In a manufacturing unit, the configurability of the control system can improve the configurability of the manufacturing unit itself. Recently, multi-agent technology, knowledge modeling, and reasoning technology are being applied in the control system. Ontologies and resource descriptions based on XML have been proposed for reconfiguring production systems rapidly and automatically.The reconfigurable production line represents a basic component of flexible manufacturing in a smart factory. It provides variability, scalability, and schedulability, allowing a versatile and timely response to the demands of the market. In smart factories, wireless sensor networks (WSNs) are employed for data acquisition and logging, as well as for processes monitoring. The most common types of wireless sensor networks are Radio Frequency Identification (RFID), ZigBee, and Bluetooth. ZigBee is an open global standard for wireless technology designed to use low-power digital radio signals for personal area networks.
An educational module on Industry 4.0 for higher education students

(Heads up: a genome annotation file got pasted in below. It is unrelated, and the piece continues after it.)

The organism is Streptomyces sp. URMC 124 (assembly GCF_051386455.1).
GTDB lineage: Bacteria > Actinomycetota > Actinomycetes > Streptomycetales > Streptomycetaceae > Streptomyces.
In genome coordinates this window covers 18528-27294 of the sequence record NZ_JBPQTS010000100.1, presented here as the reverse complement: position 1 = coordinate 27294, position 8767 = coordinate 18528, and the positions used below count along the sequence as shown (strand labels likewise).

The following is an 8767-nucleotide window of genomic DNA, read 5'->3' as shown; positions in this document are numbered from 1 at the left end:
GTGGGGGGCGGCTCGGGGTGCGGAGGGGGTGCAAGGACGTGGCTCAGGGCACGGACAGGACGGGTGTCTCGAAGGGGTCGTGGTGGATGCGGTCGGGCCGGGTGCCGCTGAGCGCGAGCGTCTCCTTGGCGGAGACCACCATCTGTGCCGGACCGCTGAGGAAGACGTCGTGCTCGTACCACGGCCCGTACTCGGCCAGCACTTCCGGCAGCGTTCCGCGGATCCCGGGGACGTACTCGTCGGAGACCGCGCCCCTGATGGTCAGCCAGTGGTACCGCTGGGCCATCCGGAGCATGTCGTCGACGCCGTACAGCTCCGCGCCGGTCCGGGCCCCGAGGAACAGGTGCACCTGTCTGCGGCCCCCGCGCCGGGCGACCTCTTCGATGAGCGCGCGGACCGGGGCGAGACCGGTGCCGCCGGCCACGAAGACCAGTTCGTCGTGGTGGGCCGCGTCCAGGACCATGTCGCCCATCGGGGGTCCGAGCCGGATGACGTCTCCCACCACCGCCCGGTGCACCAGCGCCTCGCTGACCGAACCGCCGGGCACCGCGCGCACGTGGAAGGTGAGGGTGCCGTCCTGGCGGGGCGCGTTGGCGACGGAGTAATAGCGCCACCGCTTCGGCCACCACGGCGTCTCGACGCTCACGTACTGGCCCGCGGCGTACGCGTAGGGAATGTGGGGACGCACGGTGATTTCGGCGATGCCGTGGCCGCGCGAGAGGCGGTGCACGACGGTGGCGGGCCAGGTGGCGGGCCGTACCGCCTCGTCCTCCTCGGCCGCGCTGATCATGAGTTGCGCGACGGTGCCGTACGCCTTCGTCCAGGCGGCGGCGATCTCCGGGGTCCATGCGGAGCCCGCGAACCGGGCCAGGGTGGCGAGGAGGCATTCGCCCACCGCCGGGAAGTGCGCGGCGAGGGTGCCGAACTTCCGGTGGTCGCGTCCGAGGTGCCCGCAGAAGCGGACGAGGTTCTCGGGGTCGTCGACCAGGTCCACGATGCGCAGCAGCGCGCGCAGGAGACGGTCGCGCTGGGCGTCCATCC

For the 2019-2020 academic year at the Rezekne Academy of Technologies, it was decided to introduce an experimental module on Industry 4.0 to the Mechatronic curriculum of the Faculty of Engineering. The leader of the mechatronics course was persuaded that the course curriculum should be revised and reintegrated so as to provide students with new notions and competences to tackle the changes brought about by the fourth industrial revolution. This finding also emerged as an exigent theme from NewMetro, a 36-month project supported by the EU in which the Rezekne Academy of Technologies is participating, that is aimed at developing an innovative European framework of competencies for mechatronics education.
The specific content for the module on Industry 4.0 was decided by professors and researchers coming from a wide range of backgrounds such as machine control, computer science, and process optimization. From this roundtable discussion, a module of 30 hours was designed, comprising 15 hours of theoretical notions and 15 hours of practical exercises.
The theoretical part was delineated as follows:
- 3 hours: general concepts – including the four industrial revolutions, smart factories, the value chain of an enterprise, etc.;
- 3 hours: basic concepts – such as machine to machine (or M2M) communication, big data, AI, and the IoT;
- 4 hours: industry software – for example business process management tools (or ERP), cloud computing, and cyber-physical systems;
- 3 hours: the four main features of Industry 4.0 – namely vertical networking of smart production systems, horizontal integration via a new generation of global value chain networks, through-life engineering across the entire value chain, and acceleration through exponential technologies;